Quite literally, Finnish Stepan Sarpaneva's face is on the dial of the piece unique Woodoo watch. This individually made watch is based on the Sarpaneva Korona Moonshine that came out a few years ago. What Stepan did is overlay a diamond-studded skull mask over the face of the grimacing moon. The face is loosely based on Stepan's own face - and if it isn't, then it seems all too convenient. That's actually him below modeling off the face paint inspiration. What followed was probably a hell of a night for Mr. Sarpaneva.
So, what this watch is not: Your run of the mill, boring Lange 1 Tourbillon Perpetual Calendar (ha!).
The uniquely engraved dial and design made this Chronoswiss extra-special. I think at first glance many people felt it was something from Vacheron Constantin with a hand-made dial such as that which uses monkeys to portray the concept of "hear no evil, see no evil, speak no evil." Estimate price: 22,000 - 32,000 Euros. 2013 auction price: 42,000 Euros
RH: Watchmaking was always first on the map, and I love being able to do it now. But I had to bide my time for 20 years until my vision started to be achievable. The real triggers were the nanoWatt technologies that allowed complex electronics to run off a coin cell, and the innovation of building watch movements out of tiny stepper motors mounted on a printed circuit board backbone. Suddenly I realized I could actually fulfill my vision. That was a couple of years back. There's been a lot of perspiration since, making it come true.
All of this comes at a time when my love for dive watches is high, but I am unsure about my feelings for very deep diving watches. The problem is that I am unable to really reconcile my appreciation of the technology of an ultra deep diver with their sheer practical futility. The IWC Aquatimer Automatic 2000 is water resistant to 2000 meters, and it shows it with a chunky case and very thick sapphire crystal. The issue is that I can't really think of any circumstance where a human, even in some type of suit, can dive that deep.
ABTW: What was your first grail watch, that one piece you believed would be an apex of your collection at the time?
Looking at the list of features and the actual dial of the Tourbillon Astronomique, it gives the impression of a watch that was intended to be complicated in the first place, but then somehow morphed into a watch maker's wet dream, comprising an array of functions that go beyond the line of what makes sense, but is likely just enough to entertain a master watch maker and his narrow circle of customers. Let's start from the more traditional and work our way through to the more outlandish features of the Tourbillon Astronomique.
Next is the Omega Speedmaster Dark Side of the Moon Subway, which imagines the ceramic Dark Side of the Moon in a new case material and finish with a dial that looks like a subway transit map. For Bergenstjerna, the subway connection is not what is important. It is about combing these interesting and familiar geometric shapes into something completely unusual.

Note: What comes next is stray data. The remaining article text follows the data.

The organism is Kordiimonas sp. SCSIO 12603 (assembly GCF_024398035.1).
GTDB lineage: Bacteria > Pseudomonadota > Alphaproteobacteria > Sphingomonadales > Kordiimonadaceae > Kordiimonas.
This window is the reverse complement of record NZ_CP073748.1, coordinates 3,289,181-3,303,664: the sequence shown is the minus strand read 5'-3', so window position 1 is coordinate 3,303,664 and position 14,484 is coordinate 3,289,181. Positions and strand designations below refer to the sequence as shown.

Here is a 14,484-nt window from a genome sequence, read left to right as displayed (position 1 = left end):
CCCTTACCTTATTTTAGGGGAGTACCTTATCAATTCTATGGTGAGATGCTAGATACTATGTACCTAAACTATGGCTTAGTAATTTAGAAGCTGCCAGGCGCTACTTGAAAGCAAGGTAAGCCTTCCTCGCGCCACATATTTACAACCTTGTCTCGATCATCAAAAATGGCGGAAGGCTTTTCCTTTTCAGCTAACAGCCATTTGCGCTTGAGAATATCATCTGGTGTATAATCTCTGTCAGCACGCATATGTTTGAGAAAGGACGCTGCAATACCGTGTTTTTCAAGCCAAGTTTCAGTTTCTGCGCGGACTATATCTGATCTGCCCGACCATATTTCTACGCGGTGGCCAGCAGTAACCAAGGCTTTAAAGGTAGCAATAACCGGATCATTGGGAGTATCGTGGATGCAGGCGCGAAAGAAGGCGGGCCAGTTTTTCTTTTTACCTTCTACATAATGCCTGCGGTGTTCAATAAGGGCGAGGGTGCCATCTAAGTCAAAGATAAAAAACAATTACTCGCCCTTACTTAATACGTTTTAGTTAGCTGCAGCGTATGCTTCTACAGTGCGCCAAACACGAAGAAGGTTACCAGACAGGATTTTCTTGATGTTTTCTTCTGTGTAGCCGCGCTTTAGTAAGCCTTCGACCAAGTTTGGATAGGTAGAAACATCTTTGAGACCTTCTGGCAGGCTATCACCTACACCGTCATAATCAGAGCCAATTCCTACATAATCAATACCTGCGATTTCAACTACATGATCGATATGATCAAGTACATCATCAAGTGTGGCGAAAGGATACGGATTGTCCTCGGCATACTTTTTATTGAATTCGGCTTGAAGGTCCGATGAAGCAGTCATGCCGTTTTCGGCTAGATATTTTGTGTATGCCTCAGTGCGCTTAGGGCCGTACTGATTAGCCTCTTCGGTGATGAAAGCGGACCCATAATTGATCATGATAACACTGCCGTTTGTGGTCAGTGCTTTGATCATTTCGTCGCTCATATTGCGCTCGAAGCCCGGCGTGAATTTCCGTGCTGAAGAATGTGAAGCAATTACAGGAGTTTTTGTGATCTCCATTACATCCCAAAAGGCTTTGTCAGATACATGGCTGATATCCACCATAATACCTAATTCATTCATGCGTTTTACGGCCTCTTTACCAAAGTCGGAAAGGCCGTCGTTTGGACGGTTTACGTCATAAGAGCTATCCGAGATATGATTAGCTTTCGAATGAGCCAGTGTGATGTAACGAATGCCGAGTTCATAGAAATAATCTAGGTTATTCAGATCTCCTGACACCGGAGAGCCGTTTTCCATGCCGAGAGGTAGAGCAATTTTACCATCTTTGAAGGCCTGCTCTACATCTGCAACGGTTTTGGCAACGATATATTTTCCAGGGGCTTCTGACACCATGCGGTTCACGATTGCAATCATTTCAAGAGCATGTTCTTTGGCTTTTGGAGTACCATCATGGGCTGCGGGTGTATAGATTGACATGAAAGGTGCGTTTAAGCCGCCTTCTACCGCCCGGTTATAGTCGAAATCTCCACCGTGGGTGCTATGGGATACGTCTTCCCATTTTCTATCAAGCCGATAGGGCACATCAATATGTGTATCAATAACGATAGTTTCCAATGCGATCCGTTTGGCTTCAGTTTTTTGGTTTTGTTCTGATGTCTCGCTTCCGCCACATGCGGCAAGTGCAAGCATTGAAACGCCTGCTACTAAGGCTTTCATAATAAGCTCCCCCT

6. Maurice Lacroix Masterpiece Gravity Watch Hands-On
Bearing the Seal of Geneva, the movement is pretty top notch in pedigree and construction. The symmetry of not only the dial layout, but of the movement itself is impressive and attractive. The movement operates at 2.5Hz (18,800 bph) and has a relatively efficient 231 parts. The tourbillon cage itself is also a standout item of attractiveness with its Maltese Cross motif.
The El Primero 410 gets its name from its innards, the Calibre 410 Automatic Chronograph movement, an iconic unit that saw more than thirty years of regular production before being retired at the turn of the century. Noting the increase in popularity of some of their vintage pieces, Zenith brought has back the movement for one final hurrah, in the form of this Limited Edition piece. The Calibre 410 is a column wheel movement that beats at 5hz, has an amplitude of 36,000 VpH, and provides power to the triple calendar and chronograph functions.
Over the dial is a sapphire crystal, and what is interesting is that even though the watch has a display case back, Seiko claims that it is anti-magnetic. While the movement decoration is fun and amusing in a really satisfying way, the dial is quite stunning in my opinion. The deep blue dial is meant to remind you of a view of the sky and sea with the center of the face being the horizon. The dial is actually made from the shell of a "White Butterfly." That must be a Japanese term, but it is blue mother-of-pearl and the design is engraved into it.